Nutanix enters hyperconverged secondary storage market with Nutanix Mine service

Nutanix Mine provides backup-as-a-service, extending the company’s recent services focus, in a strategy that it says will enhance other third-party backup providers and not compete with them.

The Nutanix Mine interface

​Nutanix​, which pioneered the hyperconverged market for primary storage, inspired several well-funded startups to become the ‘Nutanix of secondary storage.’ Today, Nutanix has made an apparent move to become the Nutanix of secondary storage, with the announcement of the forthcoming launch of Nutanix Mine, a new open service that integrates secondary storage into the Nutanix platform.

“With this, Nutanix is entering the secondary storage market,” said Greg Smith, Nutanix’s Vice President of Product and Technical Marketing. “We are providing it as an integrated service as part of our HCI [hyper-converged infrastructure] solution, extending it with to secondary storage to deliver backup. This addresses the complexity of managing separate systems to back up business data.”

While Nutanix made its name as the pre-eminent evangelist of HCI, with a stated goal of becoming the Google of the private cloud, they extended that to the public cloud by building out their Prism infrastructure management software, with Nutanix Calm, Beam and Flow. Together, these Prism components enhanced orchestration, governance and security with the public clouds, as part of Nutanix’s overall hybrid strategy.  Nutanix Xi, which is being rolled out in stages, further enhanced the cloud story, making Nutanix available as a cloud-based service.

Within the context of that strategy, last month’s announcement of a major new strategic partnership with HPE, which will include Nutanix partners being able to sell Nutanix software on HPE servers had a very retro tone to it, with its emphasis on appliances and the data centre. This new announcement continues that theme – which is certainly consistent with the broader Nutanix hybrid cloud strategy – but which also has that data centre focus. At the same time, the services element is congruent with more recent strategy.

“We are innovating in the data centre with HCI as the foundation, and the goal of providing greater simplicity and helping our customers build a private cloud,” Smith said. “That has been our vision. At the same time, our customers have more than their private cloud. They have an IT strategy positioned on multiple clouds – public and private – and we have been focusing on that for the past 10 months. With Mine, we are extending that strategy to provide secondary storage as an integrated service. Customers adopt HCI to simplify their life, and services are part of that simplification. So it made sense to add that.”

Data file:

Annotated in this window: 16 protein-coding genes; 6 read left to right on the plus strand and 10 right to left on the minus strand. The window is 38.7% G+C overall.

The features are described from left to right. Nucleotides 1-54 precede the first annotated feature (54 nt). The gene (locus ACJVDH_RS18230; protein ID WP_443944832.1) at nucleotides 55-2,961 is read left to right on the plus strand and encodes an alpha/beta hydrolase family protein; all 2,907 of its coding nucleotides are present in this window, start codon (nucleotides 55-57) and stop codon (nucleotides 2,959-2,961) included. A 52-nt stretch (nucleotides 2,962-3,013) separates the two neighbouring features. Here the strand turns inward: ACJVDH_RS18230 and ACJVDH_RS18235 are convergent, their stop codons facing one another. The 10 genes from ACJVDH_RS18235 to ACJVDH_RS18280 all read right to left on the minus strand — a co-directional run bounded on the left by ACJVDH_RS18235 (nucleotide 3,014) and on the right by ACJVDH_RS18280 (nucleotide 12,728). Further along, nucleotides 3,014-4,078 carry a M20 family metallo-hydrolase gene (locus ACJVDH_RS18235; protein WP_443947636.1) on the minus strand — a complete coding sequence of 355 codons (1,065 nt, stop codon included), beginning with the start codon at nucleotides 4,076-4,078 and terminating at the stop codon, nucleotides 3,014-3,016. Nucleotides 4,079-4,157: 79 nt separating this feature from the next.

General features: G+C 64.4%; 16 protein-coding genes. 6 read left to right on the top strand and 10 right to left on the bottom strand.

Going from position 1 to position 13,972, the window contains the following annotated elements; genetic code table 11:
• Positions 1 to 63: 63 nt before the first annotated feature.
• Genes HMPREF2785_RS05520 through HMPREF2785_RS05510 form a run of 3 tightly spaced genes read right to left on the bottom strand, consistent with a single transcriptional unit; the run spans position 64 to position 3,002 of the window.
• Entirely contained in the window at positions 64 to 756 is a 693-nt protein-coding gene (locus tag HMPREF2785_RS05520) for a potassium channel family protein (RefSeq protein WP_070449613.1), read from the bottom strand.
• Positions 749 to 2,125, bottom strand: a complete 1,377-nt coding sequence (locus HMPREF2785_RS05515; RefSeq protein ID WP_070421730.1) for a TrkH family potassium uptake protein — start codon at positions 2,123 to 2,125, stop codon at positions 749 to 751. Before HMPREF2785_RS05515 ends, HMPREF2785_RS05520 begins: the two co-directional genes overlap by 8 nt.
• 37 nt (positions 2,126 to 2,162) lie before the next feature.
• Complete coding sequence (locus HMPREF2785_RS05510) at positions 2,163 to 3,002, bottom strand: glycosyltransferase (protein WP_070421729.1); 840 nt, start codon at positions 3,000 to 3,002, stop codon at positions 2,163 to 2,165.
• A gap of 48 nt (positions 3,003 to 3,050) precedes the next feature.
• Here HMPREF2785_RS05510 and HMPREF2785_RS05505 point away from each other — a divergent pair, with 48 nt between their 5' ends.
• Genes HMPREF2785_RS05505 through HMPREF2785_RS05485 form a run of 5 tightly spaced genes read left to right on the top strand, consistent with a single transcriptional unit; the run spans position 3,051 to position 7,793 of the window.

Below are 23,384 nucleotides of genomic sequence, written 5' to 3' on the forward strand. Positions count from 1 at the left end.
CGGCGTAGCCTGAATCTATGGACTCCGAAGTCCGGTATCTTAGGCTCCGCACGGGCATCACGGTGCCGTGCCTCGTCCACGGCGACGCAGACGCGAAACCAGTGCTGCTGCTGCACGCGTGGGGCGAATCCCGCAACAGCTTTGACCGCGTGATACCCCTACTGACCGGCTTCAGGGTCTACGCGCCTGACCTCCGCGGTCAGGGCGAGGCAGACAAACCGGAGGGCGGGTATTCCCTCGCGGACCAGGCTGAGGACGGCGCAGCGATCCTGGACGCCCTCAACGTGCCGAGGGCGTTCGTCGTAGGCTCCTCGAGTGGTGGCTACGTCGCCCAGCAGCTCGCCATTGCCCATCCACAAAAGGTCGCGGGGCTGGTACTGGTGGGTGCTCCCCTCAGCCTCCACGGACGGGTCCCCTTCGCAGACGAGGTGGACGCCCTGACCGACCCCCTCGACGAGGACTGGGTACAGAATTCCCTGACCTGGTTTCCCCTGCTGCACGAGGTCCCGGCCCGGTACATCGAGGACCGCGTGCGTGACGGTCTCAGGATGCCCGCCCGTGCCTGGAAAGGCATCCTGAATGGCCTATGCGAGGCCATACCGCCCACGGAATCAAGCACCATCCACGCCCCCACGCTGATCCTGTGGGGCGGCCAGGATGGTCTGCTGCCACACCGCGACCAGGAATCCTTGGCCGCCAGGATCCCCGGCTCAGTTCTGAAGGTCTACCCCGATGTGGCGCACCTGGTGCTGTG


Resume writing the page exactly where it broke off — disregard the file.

Nutanix Mine integrates with the Nutanix data fabric and Nutanix Prism, enabling data centre managers to manage both through a single pane of glass.

“Mine really takes this integration to the next level,” Smith said. “Secondary storage is a very well populated market because what customers have lacked is this strong integration capability. As part of Mine, our vendor partners will integrate into our data stack and integrate into Prism.”

Nutanix clearly does not view Mine as a shot across the bow to all backup providers, and five are being announced as participating partners. HYCU and Veeam are the first wave when Mine launches, which is projected to be in calendar Q3 of 2019. Veritas, Commvault and Unitrends are identified as coming in a  future release.

“We are inviting partners to work with us, which is why Mine was created,” Smith said. “It provides an open platform to anyone who wants to work with us.

“As initial partners, we looked at which partners had the most eagerness to start engineering efforts with us,” Smith added. “HYCU was purpose-built for our platform, and we have a lot of common customers with Veeam.”

The opinions of Rubrik and Cohesity – the two principal hyper-converged secondary storage vendors in the market – are of particular interest here. They may view the new Nutanix service as another way to take their own offering to market, or as a direct competitive threat. ChannelBuzz will endeavour to find out, now that the news is public.

Finally, while the Nutanix Mine name might initially lead some to think that Nutanix is moving into the crypto-currency business, Smith said that it has a distinct meaning around the value of secondary storage data.

“Mine is the idea that ‘my data’ is precious to each user, because they can leverage it and mine it for insights,” he stated.

While Mine was the big announcement today, Nutanix is also extending two other services, Xi Frame and Xi Leap, to add multi-cloud support.

“Frame is our Desktop-as-a-Service offering, which is born in the cloud and enables us to deliver virtual desktops from public clouds,” Smith indicated. “Frame is now available as a worldwide service, to deliver secure desktops from customers’ own data centre and public clouds, with full support for AHV. This makes VDI a true hybrid cloud service.”

“It’s all integrated, as opposed to being piecemeal project,” said Dheeraj Pandey, Nutanix’s co-founder and CEO.

“This is not a tech preview,” said Nikola Bozinovic, VP and GM of Frame. “It is available today.”

“We are also announcing that our Leap cloud-based Disaster Recovery-as-a-Service has added new availability zones, beyond U.S. West, U.S. East and the UK, to Italy, Japan and Germany,” Smith said. “This is Nutanix fulfilling its commitment to provide cloud services to all the globe. Customers and partners should expect this continuing investment across all regions.”

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